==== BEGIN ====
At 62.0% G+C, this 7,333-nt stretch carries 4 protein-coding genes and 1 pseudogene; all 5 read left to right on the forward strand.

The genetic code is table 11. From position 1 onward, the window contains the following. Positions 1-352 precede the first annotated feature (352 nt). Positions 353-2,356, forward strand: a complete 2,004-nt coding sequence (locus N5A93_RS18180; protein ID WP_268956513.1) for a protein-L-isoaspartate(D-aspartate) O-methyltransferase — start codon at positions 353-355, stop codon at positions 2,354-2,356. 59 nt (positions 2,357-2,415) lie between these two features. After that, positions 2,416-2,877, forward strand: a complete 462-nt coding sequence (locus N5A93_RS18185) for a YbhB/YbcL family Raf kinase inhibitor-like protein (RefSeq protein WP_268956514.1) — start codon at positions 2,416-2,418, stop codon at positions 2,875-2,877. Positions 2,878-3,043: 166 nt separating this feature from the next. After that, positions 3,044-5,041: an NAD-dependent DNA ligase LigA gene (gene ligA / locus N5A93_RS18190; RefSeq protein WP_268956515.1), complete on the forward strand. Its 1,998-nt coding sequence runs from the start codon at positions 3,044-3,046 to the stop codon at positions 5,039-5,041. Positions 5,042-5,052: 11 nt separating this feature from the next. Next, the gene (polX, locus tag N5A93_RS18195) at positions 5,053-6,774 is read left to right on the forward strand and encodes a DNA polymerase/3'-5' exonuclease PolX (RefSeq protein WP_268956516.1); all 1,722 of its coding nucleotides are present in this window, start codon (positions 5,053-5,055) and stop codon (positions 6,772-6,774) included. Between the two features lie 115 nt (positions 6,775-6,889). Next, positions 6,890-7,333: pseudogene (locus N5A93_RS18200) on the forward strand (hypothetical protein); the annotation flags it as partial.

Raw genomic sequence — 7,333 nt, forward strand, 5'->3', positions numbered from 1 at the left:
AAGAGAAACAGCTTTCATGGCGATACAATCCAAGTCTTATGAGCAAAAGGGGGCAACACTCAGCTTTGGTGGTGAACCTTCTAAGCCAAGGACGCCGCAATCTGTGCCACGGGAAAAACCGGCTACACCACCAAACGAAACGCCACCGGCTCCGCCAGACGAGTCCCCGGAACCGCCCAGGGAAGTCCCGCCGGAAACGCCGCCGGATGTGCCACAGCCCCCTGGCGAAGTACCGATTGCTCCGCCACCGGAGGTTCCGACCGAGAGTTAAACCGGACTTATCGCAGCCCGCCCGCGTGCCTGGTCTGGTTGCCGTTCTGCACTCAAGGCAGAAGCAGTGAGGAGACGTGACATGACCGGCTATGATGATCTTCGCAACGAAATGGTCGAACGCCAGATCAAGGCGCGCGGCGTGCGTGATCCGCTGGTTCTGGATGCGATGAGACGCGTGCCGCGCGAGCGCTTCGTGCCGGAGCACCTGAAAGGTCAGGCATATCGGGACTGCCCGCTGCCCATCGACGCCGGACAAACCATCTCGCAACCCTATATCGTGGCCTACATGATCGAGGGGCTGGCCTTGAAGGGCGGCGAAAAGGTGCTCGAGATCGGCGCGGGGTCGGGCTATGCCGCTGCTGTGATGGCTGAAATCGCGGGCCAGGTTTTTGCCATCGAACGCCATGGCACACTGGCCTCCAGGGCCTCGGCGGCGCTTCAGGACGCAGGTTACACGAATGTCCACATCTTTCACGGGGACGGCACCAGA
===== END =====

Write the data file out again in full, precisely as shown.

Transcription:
At 62.0% G+C, this 7,333-nt stretch carries 4 protein-coding genes and 1 pseudogene; all 5 read left to right on the forward strand.

The genetic code is table 11. From position 1 onward, the window contains the following. Positions 1-352 precede the first annotated feature (352 nt). Positions 353-2,356, forward strand: a complete 2,004-nt coding sequence (locus N5A93_RS18180; protein ID WP_268956513.1) for a protein-L-isoaspartate(D-aspartate) O-methyltransferase — start codon at positions 353-355, stop codon at positions 2,354-2,356. 59 nt (positions 2,357-2,415) lie between these two features. After that, positions 2,416-2,877, forward strand: a complete 462-nt coding sequence (locus N5A93_RS18185) for a YbhB/YbcL family Raf kinase inhibitor-like protein (RefSeq protein WP_268956514.1) — start codon at positions 2,416-2,418, stop codon at positions 2,875-2,877. Positions 2,878-3,043: 166 nt separating this feature from the next. After that, positions 3,044-5,041: an NAD-dependent DNA ligase LigA gene (gene ligA / locus N5A93_RS18190; RefSeq protein WP_268956515.1), complete on the forward strand. Its 1,998-nt coding sequence runs from the start codon at positions 3,044-3,046 to the stop codon at positions 5,039-5,041. Positions 5,042-5,052: 11 nt separating this feature from the next. Next, the gene (polX, locus tag N5A93_RS18195) at positions 5,053-6,774 is read left to right on the forward strand and encodes a DNA polymerase/3'-5' exonuclease PolX (RefSeq protein WP_268956516.1); all 1,722 of its coding nucleotides are present in this window, start codon (positions 5,053-5,055) and stop codon (positions 6,772-6,774) included. Between the two features lie 115 nt (positions 6,775-6,889). Next, positions 6,890-7,333: pseudogene (locus N5A93_RS18200) on the forward strand (hypothetical protein); the annotation flags it as partial.

Raw genomic sequence — 7,333 nt, forward strand, 5'->3', positions numbered from 1 at the left:
AAGAGAAACAGCTTTCATGGCGATACAATCCAAGTCTTATGAGCAAAAGGGGGCAACACTCAGCTTTGGTGGTGAACCTTCTAAGCCAAGGACGCCGCAATCTGTGCCACGGGAAAAACCGGCTACACCACCAAACGAAACGCCACCGGCTCCGCCAGACGAGTCCCCGGAACCGCCCAGGGAAGTCCCGCCGGAAACGCCGCCGGATGTGCCACAGCCCCCTGGCGAAGTACCGATTGCTCCGCCACCGGAGGTTCCGACCGAGAGTTAAACCGGACTTATCGCAGCCCGCCCGCGTGCCTGGTCTGGTTGCCGTTCTGCACTCAAGGCAGAAGCAGTGAGGAGACGTGACATGACCGGCTATGATGATCTTCGCAACGAAATGGTCGAACGCCAGATCAAGGCGCGCGGCGTGCGTGATCCGCTGGTTCTGGATGCGATGAGACGCGTGCCGCGCGAGCGCTTCGTGCCGGAGCACCTGAAAGGTCAGGCATATCGGGACTGCCCGCTGCCCATCGACGCCGGACAAACCATCTCGCAACCCTATATCGTGGCCTACATGATCGAGGGGCTGGCCTTGAAGGGCGGCGAAAAGGTGCTCGAGATCGGCGCGGGGTCGGGCTATGCCGCTGCTGTGATGGCTGAAATCGCGGGCCAGGTTTTTGCCATCGAACGCCATGGCACACTGGCCTCCAGGGCCTCGGCGGCGCTTCAGGACGCAGGTTACACGAATGTCCACATCTTTCACGGGGACGGCACCAGA